How To Can Tomato Sauce

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I love growing lots of tomatoes in my garden. If you have had a great crop of tomatoes too then you need to learn how to can tomato sauce so you can enjoy yummy homemade tomato sauce all year!

There are a lot of ways to can tomato sauce one of my favourite tomato sauce recipes to can is my roasted tomato sauce it’s a rich tomato sauce that is easy to can, but needs to be pressure canned.

But I always like to can some plain tomato sauce as well because you never know what recipe you might want to use it in later. Having a great tasting but simple tomato sauce means you can season it to fit each recipe before using it.

This tomato sauce is also safe to can in a water bath canner because it only contains tomatoes. My roasted tomato sauce recipe needs to be pressure canned.

Can You Leave The Skin On Tomatoes When Making Sauce?

Most tomato sauce recipes tell you to blanch the tomatoes to remove the skins before you cook them into a sauce. But this is a lot of work when you have bushels of tomatoes to put up!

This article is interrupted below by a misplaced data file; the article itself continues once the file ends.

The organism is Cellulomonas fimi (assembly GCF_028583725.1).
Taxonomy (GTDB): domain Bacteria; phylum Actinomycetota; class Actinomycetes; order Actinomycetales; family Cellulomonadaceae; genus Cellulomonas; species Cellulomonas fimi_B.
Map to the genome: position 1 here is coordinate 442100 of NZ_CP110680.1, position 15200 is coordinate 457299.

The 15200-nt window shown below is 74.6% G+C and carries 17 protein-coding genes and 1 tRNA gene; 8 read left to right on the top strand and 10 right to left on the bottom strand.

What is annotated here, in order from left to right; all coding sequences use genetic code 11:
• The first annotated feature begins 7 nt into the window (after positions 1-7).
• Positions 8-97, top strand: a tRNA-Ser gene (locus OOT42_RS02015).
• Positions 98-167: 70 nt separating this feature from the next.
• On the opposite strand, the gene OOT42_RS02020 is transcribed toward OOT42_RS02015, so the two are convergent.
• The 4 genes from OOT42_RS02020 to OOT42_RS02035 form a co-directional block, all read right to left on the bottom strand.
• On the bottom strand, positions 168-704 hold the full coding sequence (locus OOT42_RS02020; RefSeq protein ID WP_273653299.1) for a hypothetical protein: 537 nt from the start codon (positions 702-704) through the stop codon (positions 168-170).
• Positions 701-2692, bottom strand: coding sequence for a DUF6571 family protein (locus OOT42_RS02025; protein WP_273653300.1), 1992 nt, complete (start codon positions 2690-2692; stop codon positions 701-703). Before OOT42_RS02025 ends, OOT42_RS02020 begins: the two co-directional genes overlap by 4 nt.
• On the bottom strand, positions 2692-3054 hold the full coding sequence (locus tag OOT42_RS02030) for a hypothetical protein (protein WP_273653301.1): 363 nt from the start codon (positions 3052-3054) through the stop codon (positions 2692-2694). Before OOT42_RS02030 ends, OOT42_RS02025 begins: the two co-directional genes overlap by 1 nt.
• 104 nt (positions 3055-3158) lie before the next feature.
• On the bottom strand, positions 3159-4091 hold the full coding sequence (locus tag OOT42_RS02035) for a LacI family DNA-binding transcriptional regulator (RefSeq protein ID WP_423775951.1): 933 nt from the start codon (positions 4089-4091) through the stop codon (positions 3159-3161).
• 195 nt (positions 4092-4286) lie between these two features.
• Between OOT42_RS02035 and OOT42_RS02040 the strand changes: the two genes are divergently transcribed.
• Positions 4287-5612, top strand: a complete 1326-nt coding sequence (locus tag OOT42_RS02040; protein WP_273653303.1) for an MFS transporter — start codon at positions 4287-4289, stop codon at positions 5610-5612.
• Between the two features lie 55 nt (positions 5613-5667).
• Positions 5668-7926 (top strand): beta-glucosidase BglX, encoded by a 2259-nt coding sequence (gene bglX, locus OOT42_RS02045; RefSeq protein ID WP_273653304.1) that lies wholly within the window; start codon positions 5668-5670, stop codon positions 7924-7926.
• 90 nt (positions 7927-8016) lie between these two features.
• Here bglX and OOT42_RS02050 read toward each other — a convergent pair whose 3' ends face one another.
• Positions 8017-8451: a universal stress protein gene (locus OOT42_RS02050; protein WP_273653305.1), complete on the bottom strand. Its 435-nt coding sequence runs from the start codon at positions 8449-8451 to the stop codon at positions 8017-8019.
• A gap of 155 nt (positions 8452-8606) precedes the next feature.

So you might be wondering if you really need to remove the tomato skins at all. The skins of tomatoes can get tough after cooking for a long time or canning, this is why they are normally removed.

But I’ve found that if I blend the tomatoes in a food processor or blender really well before cooking the skins are so small that we hardly notice them in our sauce at all!

Another easy way to remove the skins and seeds from tomatoes is to run the tomatoes through a food mill. This can be done before or after cooking them into a sauce. The food mill has a fine sieve and will separate the skins, seeds and thick pulp from the sauce.

How Many Tomatoes Do I need To Can Tomato Sauce?

How many tomatoes you need to make tomato sauce will depend on what type of tomatoes they are. Past tomatoes contain less water and will yield more sauce per pound then slicing tomatoes.

You will need about 21 pounds of tomatoes to make 9 pints of tomato sauce. 37 pounds is needed to make 7 quarts of tomato sauce for canning.

How To Make Tomato Sauce